An unfair-discrimination case against DA MP Dianne Kohler Barnard was postponed on Monday for a hearing in July. Kohler Barnard’s lawyer, Michael Tsele, requested the postponement, saying he had not had a proper opportunity to prepare as witness statements which were supposed to be filed last month had not been filed. Tsele told the Equality Court this meant he was severely incapacitated. The DA's former director of parliamentary operations, Louw Nel, approached the court earlier in 2019, accusing Kohler Barnard of making "discriminatory utterances" during a workshop attended by DA staff members in parliament to discuss a safety and security strategy. Nel said he had found Kohler Barnard's comments to be racist, sexist and xenophobic in nature. While Kohler Barnard does not deny making the statements, she argued in her responding affidavit that Nel omitted the context in which her comments were made, and that Nel misquoted her or that his accusations were simply contrived.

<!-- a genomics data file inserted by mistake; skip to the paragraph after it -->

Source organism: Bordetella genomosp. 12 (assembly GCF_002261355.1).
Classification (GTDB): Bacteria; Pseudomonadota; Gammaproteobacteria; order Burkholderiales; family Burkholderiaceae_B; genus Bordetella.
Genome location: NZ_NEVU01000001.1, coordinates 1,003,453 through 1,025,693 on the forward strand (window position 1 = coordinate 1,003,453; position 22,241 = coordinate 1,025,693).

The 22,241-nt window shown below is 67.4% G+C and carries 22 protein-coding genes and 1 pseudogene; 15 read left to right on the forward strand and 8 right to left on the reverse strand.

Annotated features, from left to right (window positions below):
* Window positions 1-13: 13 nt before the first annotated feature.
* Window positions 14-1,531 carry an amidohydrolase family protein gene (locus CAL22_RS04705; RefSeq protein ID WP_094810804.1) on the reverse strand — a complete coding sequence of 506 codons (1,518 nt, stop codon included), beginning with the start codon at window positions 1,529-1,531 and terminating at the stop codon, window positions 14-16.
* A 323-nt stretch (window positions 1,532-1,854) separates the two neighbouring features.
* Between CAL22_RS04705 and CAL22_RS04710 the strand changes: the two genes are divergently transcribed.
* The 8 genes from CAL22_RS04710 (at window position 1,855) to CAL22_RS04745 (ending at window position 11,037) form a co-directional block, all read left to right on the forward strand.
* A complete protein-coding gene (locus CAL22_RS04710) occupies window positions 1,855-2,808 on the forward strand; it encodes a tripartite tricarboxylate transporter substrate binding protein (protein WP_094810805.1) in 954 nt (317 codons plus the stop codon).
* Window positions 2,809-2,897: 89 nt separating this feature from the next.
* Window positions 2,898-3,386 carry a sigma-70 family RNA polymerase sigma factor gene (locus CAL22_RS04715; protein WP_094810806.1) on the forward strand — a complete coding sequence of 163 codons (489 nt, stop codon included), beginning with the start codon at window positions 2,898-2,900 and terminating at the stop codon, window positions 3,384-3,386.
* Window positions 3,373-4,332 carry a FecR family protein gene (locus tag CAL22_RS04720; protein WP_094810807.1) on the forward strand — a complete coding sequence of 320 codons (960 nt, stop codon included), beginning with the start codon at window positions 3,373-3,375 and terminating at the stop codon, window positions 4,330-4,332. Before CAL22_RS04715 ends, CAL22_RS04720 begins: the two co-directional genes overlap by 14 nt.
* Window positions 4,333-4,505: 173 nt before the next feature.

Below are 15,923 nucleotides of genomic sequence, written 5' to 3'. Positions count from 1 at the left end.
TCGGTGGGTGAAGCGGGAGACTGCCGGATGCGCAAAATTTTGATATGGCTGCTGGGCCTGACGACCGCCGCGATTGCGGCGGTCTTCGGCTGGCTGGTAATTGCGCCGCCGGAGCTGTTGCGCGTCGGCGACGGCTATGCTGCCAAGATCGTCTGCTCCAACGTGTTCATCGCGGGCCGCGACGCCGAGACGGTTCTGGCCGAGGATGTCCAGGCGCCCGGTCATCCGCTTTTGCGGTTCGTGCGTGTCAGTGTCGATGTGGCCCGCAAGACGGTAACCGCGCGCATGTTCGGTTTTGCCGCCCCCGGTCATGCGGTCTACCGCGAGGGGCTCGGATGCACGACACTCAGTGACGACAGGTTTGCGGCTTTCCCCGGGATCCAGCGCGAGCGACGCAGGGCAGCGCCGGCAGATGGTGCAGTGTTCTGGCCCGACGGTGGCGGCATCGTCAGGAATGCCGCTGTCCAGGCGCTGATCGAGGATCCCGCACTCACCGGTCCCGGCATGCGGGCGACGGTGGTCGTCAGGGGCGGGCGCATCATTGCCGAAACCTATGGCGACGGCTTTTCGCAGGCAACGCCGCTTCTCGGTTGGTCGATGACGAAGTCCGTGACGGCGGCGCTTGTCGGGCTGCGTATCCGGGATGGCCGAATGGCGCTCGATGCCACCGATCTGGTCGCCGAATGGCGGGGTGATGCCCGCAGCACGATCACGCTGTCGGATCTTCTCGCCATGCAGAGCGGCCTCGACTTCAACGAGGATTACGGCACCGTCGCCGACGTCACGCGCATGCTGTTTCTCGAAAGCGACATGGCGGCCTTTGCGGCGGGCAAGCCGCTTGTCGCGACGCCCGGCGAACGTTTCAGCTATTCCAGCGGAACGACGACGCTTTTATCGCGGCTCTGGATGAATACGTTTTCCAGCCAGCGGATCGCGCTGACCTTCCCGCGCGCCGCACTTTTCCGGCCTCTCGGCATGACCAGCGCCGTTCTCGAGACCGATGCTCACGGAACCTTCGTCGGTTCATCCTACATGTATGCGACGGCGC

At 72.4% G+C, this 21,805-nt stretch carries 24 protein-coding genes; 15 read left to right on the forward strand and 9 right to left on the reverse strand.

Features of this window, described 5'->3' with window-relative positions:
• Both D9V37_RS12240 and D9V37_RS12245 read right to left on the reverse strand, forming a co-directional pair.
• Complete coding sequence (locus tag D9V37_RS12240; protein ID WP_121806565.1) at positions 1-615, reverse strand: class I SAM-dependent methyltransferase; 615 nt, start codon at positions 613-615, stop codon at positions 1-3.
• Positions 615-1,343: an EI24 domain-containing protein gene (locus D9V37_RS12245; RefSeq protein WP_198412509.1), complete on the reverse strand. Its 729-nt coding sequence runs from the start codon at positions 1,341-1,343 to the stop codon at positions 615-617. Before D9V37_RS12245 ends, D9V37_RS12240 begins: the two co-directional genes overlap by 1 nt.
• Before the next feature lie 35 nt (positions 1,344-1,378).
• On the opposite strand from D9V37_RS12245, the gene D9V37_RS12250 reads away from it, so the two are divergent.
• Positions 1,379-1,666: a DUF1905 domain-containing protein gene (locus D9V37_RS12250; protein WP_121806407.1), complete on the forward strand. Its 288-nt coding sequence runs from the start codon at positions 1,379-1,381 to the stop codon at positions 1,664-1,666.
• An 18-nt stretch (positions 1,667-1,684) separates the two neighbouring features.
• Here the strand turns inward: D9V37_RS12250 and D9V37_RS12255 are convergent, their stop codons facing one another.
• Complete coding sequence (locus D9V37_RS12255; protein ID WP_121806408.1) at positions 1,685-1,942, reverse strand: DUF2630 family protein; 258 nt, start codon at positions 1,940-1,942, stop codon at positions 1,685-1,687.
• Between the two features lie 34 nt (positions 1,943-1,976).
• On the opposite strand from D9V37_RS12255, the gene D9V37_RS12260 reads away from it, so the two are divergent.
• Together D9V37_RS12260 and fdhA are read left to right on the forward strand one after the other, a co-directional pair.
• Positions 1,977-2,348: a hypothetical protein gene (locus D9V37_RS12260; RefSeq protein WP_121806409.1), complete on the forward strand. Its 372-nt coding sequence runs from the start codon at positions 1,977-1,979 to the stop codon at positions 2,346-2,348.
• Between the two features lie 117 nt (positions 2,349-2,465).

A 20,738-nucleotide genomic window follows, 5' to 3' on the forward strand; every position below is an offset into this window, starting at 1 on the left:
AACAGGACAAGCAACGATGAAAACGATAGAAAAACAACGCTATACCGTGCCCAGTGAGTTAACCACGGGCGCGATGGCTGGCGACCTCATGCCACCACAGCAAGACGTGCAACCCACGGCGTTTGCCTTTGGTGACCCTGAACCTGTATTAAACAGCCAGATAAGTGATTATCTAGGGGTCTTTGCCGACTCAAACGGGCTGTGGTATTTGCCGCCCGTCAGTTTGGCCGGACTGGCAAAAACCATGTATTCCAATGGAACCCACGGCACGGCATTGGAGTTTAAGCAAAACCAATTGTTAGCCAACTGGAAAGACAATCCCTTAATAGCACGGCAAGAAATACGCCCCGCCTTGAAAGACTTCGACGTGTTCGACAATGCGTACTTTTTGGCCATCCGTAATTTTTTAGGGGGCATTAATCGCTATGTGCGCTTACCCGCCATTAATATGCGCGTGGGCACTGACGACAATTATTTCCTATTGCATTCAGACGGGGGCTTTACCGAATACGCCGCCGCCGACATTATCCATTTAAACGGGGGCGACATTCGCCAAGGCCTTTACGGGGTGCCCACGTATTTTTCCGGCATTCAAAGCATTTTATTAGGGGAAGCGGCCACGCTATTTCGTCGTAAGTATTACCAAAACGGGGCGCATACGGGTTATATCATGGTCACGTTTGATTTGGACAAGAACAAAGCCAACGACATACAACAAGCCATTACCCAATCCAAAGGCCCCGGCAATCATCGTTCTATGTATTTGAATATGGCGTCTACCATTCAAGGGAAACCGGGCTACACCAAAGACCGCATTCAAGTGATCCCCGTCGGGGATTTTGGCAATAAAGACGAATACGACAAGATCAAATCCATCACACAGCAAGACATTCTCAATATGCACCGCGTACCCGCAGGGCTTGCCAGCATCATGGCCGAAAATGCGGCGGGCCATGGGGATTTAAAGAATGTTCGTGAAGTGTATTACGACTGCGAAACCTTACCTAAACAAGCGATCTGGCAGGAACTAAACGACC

THE VISUAL SIDE

A video of a father and his young son pretending to have a full-blown conversation has gone viral. The video, which was uploaded to Facebook by the toddler's mother, shows the little one, who cannot speak yet, having a full conversation with his father.


CROSSWORDS

GIVE YOUR BRAIN SOME EXERCISE

Today’s cryptic crossword

It's time to put your brain to work

1 min read

Today’s quick crossword

How fast can you get it done?

1 min read

WORLD

THE NEWS YOU DON'T NORMALLY GET TO HEAR

Fabulous! Americans would choose a gay president over an old one

And this doesn't bode well for Trump as he inches towards his 73rd birthday

By Chris Kahn
3 min read

Policy and foreign police: why a million protesters engulfed Hong Kong